The opinion of the court was delivered by: VICTOR Marrero, United States District Judge
Plaintiff Martin Trepel ("Trepel"), a resident of Florida, filed this
action against defendant Ibrahim Abdoulaye ("Abdoulaye"), a French
citizen, invoking this Court's subject matter jurisdiction under
42 U.S.C. § 1332. In his complaint, Trepel seeks damages for breach
of contract, uttering a false check, fraud, and deceptive acts and
practices under New York law.
Trepel's claims arise out of a series of transactions concerning the
sale of African art. Trepel alleges that he and Abdoulaye entered into an
agreement whereby Abdoulaye would reimburse Trepel for all
scientific testing done on antique African art if Abdoulaye subsequently
purchased one of the tested items. Pursuant to their agreement, Trepel
had several items tested, and, Abdoulaye purchased some of the tested
items. Trepel alleges that Abdoulaye has not paid the full balance of
scientific testing charges, which totals $29,353.00, as he agreed to do.
In addition, Trepel alleges that Abdoulaye, as partial payment for the
scientific testing, uttered a false check in the amount of $7,500. In
this action, Trepel seeks a total of $101,353 in damages, which is
comprised of claims for $29,353 in compensatory damages on his breach of
contract cause of action, "not less than $50,000" in exemplary damages
for "aggravation and emotional anguish" and punitive damages on his fraud
cause of action, $7,500 plus costs in compensatory damages on his
uttering a false check cause of action, and, $15,000 in actual and
punitive damages and attorney's fees on his deceptive acts and practices
cause of action.
Because federal courts are courts of limited jurisdiction, courts must
police subject matter delineations on their own initiative. See
Fed.R.Civ.P. 12(h); Ruhrgas AG v. Marathon Oil Co., 526 U.S. 574, 583 (1999)
(citing Fed.R.Civ.P. 12(h)); Lyndonville Savings Bank & Trust Co. v.
Lussier, 211 F.3d 697, 700 (2d Cir. 2000) ("[F]ailure of subject matter
jurisdiction is not waivable and may be raised at any time by a party or
by the court sua sponte.") Creaciones Con Idea, S.A. de C.V. v.
Confecciones, S.A. de C.V., 75 F. Supp.2d 279, 280-81 (S.D.N.Y. 1999)
(sua sponte dismissal for lack of subject matter jurisdiction under
28 U.S.C. § 1332). Diversity jurisdiction is appropriate where "the
matter in controversy exceeds the sum or value of $75,000, exclusive of
interests and costs, and is between citizens of a State and citizens or
subjects of a foreign state." 42 U.S.C. § 1332. Trepel sufficiently
alleges diversity of citizenship under 28 U.S.C. § 1332. However, it
appears that Trepel's claims fail to meet the amount in controversy
A plaintiff may not rely upon a claim for damages that may not be
legally awarded under state law in order to meet the threshold amount in
controversy requirement under 28 U.S.C. § 1332. See Schwartz v.
Victory Container Corp., 294 F. Supp. 866, 867 (S.D.N.Y. 1969).
Trepel has stated a claim for breach of contract and damages in the
amount of $29,353. Under New York law, a fraud claim is precluded where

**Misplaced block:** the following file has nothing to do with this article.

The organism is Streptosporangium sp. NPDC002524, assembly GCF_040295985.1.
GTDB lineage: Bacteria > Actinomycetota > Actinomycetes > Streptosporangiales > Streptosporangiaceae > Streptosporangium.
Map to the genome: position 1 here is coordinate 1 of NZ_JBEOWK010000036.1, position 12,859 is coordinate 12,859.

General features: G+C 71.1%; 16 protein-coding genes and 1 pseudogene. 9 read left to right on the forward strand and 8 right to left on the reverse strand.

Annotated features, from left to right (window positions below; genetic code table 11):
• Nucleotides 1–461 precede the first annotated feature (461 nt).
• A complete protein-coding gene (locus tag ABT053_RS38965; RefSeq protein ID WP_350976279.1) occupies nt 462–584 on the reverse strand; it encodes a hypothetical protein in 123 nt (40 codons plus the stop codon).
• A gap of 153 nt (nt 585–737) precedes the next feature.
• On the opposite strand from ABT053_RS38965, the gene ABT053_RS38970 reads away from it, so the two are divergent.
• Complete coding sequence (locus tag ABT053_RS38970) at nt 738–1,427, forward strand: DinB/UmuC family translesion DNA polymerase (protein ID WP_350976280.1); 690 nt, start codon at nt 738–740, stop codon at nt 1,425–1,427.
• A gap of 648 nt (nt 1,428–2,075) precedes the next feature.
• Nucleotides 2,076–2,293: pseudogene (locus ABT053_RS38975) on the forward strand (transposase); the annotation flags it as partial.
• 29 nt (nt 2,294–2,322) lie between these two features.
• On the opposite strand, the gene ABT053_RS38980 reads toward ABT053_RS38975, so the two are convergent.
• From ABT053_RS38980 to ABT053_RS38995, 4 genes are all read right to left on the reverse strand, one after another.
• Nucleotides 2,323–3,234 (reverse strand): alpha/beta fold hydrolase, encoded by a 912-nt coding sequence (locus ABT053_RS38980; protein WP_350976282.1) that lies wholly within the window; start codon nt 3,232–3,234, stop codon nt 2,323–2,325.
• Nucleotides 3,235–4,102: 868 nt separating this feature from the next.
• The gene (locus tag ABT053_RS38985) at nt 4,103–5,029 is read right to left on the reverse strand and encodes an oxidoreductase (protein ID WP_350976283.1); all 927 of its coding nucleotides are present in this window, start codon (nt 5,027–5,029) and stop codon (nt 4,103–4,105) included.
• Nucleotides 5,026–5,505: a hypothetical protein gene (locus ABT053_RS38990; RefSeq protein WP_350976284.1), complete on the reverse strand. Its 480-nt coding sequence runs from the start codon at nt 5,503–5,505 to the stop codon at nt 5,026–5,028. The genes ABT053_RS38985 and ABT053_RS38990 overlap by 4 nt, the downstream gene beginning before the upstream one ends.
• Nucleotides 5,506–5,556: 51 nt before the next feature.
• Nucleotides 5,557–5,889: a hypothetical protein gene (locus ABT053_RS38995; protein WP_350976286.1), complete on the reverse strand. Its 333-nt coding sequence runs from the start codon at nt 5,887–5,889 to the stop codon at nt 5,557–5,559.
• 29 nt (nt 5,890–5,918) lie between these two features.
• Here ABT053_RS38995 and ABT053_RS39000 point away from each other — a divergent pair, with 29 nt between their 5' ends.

it relates to a breach of contract. See R.H. Damon & Co., Inc. v. Softkey
Software Products, Inc., 811 F. Supp. 986, 992 (S.D.N.Y. 1993) (citing
Tesoro Petroleum Corporation v. Holborn Oil Company Ltd., 484 N.Y.S.2d 834,
835 (App. Div. 1st Dep't 1985)). Therefore:
[I]t is a settled principle of New York [s]tate
law that, in order to allege a claim of fraud
arising out of a contractual relationship, a
plaintiff must not only allege the basic elements
of fraud. but also either (1) a legal duty
separate and apart from the contractual duty to
perform; (2) a fraudulent representation
collateral or extraneous to the contract; or (3)
special damages proximately caused by the
fraudulent representation that are not recoverable
under the contract measure of damages.
DS Capital v. Carlisle Sports Emporium, 116 F. Supp.2d 376, 378
(E.D.N.Y. 2000) (internal quotations and citations omitted).
Further, under New York law, emotional distress is "not redressable
under a business fraud theory of liability." Citicorp Int'l Trading v.
Western Oil & Refining Co., 790 F. Supp. 428, 436 (S.D.N.Y. 1992)
(dismissing claim for emotional distress damages stemming from fraudulent
misrepresentation in business transaction) (citations omitted). Here, the
exemplary damages are sought on the basis of Abdoulaye's conduct as a
buyer in a commercial transaction. On that basis, a court applying New
York law could not award Trepel exemplary damages.
Likewise, under New York law, punitive damages are not available in the
ordinary fraud and deceit case; a plaintiff must plead that defendant's
conduct was morally culpable. See Lovely Peoples Fashion, Inc. v. Manna
Fabrics, No. 95 Civ. 8450, 1998 WL 422482, *8-*9 (S.D.N.Y. July 22, 1998)
(citations omitted). Failure to pay the scientific testing charges
pursuant to an alleged contract, by itself, is not so "`eggregious' nor
`gross and morally reprehensible,' as these terms are generally
understood in the context of punitive damage awards." Id. at *9.
Without a proper claim for fraud, the total amount in controversy,
therefore, is reduced by $50,000. Thus, the Court's initial review of the
complaint reveals that Trepel's claims fail to satisfy the amount in
controversy requirement under 28 U.S.C. § 1332, and, that the Court
lacks subject matter jurisdiction. Accordingly, it is hereby
ORDERED that the complaint be dismissed with leave to amend; and it is
ORDERED that the case be dismissed with prejudice should Martin Trepel
fail to amend the complaint by ...